The most disturbing thing about season 2 of the Crown was watching the queen and the way she, even as her Royal Highness, acts merely as a puppet in a man’s world.

“Female power involves women taking part in the conversation either in the public arena or the dinner table, and having the same emotional space in which to do so as men.  It means women not having to fear punishment of any kind.” ~ Marianne Williamson

I am not a historian so this post is not about monarchy, or a direct judgement of the queen, but rather a reflection of us women, and people in general, losing our own power. The “attachment” to an outcome is surely always going to cause us to compromise and tolerate things we would never tolerate otherwise.
While in the Crown this attachment to preserving the old ways and honoring the ancestors was completely exposed, I think that each of us constantly does this in our own lives. In wanting to belong, we often sacrifice what is possible.
I never wanted to change my last name (that was my father’s) even though it made so much more sense to go with my mother’s.  I was in agony for so many years growing up, so much so that I only finally broke through it when I got married.  Even then, I decided to wait for my citizenship to actually formally change it.  Feeling like I am “disobeying” was way stronger than my personal desire to break free.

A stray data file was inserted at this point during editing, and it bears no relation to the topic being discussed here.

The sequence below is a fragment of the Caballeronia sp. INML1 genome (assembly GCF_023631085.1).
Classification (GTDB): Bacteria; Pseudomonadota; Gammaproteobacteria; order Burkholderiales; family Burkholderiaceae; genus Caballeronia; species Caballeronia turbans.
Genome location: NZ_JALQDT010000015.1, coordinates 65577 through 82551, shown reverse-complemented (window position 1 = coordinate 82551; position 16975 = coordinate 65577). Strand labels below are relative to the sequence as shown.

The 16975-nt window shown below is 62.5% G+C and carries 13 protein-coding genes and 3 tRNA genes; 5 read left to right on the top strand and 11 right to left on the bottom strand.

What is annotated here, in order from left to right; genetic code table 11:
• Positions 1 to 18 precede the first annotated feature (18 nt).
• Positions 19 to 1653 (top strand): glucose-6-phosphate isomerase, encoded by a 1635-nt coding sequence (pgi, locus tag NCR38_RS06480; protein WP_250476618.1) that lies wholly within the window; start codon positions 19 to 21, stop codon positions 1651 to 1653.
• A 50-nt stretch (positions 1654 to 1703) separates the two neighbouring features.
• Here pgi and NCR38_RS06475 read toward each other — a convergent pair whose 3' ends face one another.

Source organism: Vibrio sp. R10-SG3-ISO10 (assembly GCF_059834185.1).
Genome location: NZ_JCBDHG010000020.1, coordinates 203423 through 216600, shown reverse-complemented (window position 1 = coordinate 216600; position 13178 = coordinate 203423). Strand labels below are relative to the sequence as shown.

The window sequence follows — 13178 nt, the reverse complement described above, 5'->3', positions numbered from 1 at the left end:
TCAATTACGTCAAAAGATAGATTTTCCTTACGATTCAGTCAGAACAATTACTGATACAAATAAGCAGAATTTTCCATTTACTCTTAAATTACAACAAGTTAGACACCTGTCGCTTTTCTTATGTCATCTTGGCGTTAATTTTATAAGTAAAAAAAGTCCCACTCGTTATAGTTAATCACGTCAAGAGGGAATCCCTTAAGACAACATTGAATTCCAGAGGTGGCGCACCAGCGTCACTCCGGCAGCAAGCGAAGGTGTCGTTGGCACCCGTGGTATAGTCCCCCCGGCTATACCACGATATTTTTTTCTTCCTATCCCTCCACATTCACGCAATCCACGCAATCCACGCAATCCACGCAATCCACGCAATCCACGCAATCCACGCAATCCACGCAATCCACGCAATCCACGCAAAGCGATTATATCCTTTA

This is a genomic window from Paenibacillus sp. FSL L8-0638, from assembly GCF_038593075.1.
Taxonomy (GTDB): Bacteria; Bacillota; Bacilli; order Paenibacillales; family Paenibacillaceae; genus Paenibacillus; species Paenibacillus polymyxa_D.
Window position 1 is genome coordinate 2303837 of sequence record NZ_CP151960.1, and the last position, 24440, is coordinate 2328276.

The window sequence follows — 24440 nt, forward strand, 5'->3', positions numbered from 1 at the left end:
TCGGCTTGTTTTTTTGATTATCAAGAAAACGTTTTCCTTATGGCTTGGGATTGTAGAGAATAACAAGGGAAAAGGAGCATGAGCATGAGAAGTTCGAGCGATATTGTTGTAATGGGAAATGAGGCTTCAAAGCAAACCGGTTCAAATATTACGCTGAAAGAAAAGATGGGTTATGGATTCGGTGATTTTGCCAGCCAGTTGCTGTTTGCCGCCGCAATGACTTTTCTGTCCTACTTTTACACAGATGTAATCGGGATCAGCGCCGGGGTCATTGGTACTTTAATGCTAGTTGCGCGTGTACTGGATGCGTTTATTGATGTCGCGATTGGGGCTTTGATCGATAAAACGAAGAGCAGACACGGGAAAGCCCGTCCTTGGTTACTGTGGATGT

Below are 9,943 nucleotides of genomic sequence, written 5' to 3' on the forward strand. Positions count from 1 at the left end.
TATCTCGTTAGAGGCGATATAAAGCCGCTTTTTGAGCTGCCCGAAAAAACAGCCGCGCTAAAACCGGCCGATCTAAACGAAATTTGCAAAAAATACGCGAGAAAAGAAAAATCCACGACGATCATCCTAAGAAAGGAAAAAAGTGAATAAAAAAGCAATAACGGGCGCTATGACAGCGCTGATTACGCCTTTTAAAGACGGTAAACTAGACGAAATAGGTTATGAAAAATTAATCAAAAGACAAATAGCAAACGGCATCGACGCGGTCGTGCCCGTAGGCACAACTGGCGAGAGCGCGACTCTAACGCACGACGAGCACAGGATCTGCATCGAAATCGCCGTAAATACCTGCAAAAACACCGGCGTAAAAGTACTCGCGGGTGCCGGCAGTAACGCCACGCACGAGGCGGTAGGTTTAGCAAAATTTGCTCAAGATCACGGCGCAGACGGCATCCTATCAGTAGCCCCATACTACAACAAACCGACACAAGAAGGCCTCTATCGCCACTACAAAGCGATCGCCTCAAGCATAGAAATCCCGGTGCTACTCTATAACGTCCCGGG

I wonder if anyone sees the places where being faithful to the old ways is robbing them of opportunity to owning who they really are and can be.”

I remember taking so much interest in monarchy when I watched this show and following up with many documentaries about the queen herself, Lady Diana Spencer, Kate and William and so on.  The more I watched, the more I felt that being a royal was almost like a curse, one is born into this privilege but then is completely robbed of a normal experience of growing up – paparazzi follow your every step of the way and while I would personally love to have more audience, I can’t imagine that someone would fill tabloids with my every move.  Nor would I find it important – and it’s not just because I am not a celebrity but because certain things don’t need to be glorified.

There is something that has us get fascinated by the stories we see on TV and buy as real.  I am still blown away by the popularity of Kim Kardashian for example. While I actually admire her ruthlessness and probably great marketing skills, I can’t help but feel that her content literally has no value.

This is a bit how I felt after watching the royal wedding.  I got curious and wanted to see – I fell for the fairy tale and even thought of myself as jealous and less than.  In allowing all those feelings to come up, even writing about them, I realized: something here doesn’t add up.  Naturally, I won’t spend time trying to prove the point, as far as I am concerned, I really don’t care what happens, but what I do care about is that this fairy tale princess story feels a bit like a drug of choice. Mesmerized by what they see, the surface of it all, people all over America have been glued to their screens and social medias commenting and sharing their love for the royal couple, their view of the whole thing and alike.  In a process, I think many don’t realize, this smoke screen of happily ever after is just as dangerous as photoshopped models that have us create unrealistic expectations of ourselves and our bodies.